[arch-releng] release cycle & testing procedures

Aaron Griffin aaronmgriffin at gmail.com
Fri Jan 23 16:21:51 EST 2009

On Fri, Jan 23, 2009 at 12:25 PM, Dieter Plaetinck <dieter at plaetinck.be> wrote:
> Beloved colleagues,
> I made a section for releng @
> http://wiki.archlinux.org/index.php/DeveloperWiki#Release_Engineering
> but most of these things need to be discussed before they are documented :)
> So here we go:
> release cycle?:
> 2-3 months. based on kernel releases.
> * upstream releases a kernel
> * arch dev(s) bring it into testing
> * arch-releng builds an iso (using all core packages with just kernel from
> testing? or all testing packages? Note that when the kernel goes into core
> later on, not all packages will be moved at the same point.  so we should
> test what we intend to release, and when we release, we should only use core
> packages.).  we could also wait until all we need (mostly the kernel) gets
> into core, but I think this wastes too much time.
> * we test it.
> * if the kernel goes into core, our are tests are satisfactory and there are
> no known showstoppers/bugs (other then tiny ones). we can continue:
> * prepare torrent, upload to our mirror (+give mirrors time to sync, how
> long?), prepare announcement.
> * official release
> * if major issues are discovered after official release, we fix them and
> bump the the revision (eg 2009.01-2)
> * time for beer, games and misc bugfixing/featurerequests.
> * restart cycle

Regarding packages: I'd say the initial ISO is built with full testing
enabled. Then later after we get things tested (a move from "alpha" to
"beta" status or something), we plan a core freeze for when all
necessary packages will be in core, so that we can build the new ISOs.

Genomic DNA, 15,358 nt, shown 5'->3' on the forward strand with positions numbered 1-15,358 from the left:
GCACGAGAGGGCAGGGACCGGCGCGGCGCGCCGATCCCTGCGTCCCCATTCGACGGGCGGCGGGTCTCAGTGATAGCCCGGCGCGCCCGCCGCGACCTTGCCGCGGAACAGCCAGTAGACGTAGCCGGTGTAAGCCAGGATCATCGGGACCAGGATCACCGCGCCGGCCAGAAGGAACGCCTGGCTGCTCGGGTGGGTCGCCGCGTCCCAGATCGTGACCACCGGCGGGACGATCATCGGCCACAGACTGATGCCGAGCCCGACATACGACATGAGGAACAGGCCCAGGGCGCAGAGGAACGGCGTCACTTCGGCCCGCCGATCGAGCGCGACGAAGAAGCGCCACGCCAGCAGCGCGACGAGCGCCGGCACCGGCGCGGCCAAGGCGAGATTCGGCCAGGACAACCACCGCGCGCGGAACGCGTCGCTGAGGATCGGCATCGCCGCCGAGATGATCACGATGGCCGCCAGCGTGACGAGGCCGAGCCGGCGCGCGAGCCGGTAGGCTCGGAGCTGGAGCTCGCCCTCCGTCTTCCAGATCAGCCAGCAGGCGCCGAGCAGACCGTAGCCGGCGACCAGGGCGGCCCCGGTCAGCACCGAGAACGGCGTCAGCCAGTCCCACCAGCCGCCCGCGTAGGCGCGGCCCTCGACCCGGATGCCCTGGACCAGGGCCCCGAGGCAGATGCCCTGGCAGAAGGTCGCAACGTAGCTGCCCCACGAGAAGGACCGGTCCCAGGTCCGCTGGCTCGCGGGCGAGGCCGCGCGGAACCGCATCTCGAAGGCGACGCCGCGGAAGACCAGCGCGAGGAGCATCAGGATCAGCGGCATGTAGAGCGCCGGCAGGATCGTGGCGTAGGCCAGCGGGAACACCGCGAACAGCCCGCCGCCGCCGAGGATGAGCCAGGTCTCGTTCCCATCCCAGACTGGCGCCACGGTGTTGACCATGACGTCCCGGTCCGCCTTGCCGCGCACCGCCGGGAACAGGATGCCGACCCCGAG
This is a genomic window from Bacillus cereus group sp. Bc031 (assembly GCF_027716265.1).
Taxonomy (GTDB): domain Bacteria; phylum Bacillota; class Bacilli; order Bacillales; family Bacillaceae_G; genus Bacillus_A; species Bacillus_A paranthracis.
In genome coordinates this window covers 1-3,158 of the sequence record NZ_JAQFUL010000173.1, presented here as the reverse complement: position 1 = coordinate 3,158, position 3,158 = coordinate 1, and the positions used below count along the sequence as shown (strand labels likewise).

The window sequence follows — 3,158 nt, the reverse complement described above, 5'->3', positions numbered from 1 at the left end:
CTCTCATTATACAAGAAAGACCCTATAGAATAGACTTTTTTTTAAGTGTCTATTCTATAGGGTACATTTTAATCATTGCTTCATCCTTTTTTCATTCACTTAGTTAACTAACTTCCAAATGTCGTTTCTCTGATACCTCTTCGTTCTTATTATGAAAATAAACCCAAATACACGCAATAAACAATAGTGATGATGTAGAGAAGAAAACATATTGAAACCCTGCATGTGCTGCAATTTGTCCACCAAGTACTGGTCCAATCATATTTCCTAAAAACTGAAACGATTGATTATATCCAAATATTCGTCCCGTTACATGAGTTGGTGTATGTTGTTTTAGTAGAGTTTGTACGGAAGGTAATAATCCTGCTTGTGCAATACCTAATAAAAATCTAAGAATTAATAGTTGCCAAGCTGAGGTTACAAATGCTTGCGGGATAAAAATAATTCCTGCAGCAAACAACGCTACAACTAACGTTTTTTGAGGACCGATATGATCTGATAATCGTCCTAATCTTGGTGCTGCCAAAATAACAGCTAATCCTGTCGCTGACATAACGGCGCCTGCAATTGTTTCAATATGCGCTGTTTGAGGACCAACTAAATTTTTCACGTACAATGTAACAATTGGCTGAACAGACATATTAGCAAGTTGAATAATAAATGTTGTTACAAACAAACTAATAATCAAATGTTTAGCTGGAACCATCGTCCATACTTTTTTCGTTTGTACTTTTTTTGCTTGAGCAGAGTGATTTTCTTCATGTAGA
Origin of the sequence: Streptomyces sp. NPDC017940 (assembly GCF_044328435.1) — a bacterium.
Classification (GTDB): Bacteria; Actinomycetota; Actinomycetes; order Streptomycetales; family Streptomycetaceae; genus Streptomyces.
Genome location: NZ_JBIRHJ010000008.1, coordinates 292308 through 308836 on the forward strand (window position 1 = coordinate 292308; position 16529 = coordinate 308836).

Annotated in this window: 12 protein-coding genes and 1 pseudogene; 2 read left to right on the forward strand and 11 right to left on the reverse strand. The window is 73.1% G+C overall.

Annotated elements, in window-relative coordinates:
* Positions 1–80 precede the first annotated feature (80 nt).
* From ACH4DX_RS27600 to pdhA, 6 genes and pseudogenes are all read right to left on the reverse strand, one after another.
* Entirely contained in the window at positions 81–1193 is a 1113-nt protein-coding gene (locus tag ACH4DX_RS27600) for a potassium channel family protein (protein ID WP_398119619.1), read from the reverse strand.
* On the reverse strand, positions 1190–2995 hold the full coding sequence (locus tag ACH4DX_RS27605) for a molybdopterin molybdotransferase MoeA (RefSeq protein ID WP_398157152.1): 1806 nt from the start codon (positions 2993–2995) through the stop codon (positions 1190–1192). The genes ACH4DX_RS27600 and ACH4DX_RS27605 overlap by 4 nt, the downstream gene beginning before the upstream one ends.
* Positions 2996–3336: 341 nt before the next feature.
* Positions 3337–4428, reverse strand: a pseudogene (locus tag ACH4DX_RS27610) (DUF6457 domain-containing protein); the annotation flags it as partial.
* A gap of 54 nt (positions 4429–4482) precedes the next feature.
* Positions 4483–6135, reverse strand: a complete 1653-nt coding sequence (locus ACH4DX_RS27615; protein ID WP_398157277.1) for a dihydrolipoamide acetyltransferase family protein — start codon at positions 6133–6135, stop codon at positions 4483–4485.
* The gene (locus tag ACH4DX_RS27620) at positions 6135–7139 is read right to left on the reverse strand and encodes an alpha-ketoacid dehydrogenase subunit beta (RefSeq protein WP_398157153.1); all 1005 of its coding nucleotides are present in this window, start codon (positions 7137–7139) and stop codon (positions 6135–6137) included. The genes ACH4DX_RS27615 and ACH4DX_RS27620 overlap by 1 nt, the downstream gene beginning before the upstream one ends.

Other than that, this sounds good.

> 1) do we do testing releases? right now lots of people are eager for a
> release, even lesser tested ones.  But this is probably 99.9% caused by the
> lust for ext4.   if we plan to release every 2-3 months, there probably is
> no need for testing releases.
> on the other hand, the community could be useful for helping out testing our
> stuff/giving feedback, and it isn't much effort to do a testing release i
> think.

I think the initial alpha/beta to a smaller audience should cover us
here - the devs and this list should cover most basic testing.

> 2) how have iso's been tested previously?  It seems reasonable to assume
> that if we only use core packages, most bugs should be squased already.
>  however, installing a new system causes different operations then
> booting/using an existing one.
> So I suggest we do a few installations using some different features (ftp
> install vs cd, autopartitioning vs manual, create a lot of different
> filesystems and dm-mapper thingies like lvm and dm_crypt, etc) and on both
> supported arches.

To be absolutely certain of quality, we should really create a
checklist of things to test (say, a wiki page). We can update it as we
get new features. In the past, people would just boot it and do their
thing, with regard to testing the installer.

> 3) Automated testing: a feature in aif's pipeline is automatic (scripted)
> installations. using this, we should be able to save ourselves some time.
> I'm thinking about something like this:
> * boot a VM
> * start aif -p automatic with the appropriate config. test lots of different
> things (see question 2). we can even go further and basically automatically
> test all features that AIF offers ( except the UI)
> * after installation, aif puts a script on the target system, and makes it
> execute on boot
> * reboot.
> * system boots and executes the script. this scripts does some network
> checks, check if pacman -Sy works, check lvdisplay, df -h, /etc/mtab, etc.
> mail the results to releng.

This would be awesome if we could automate this! I LOVE automated testing.

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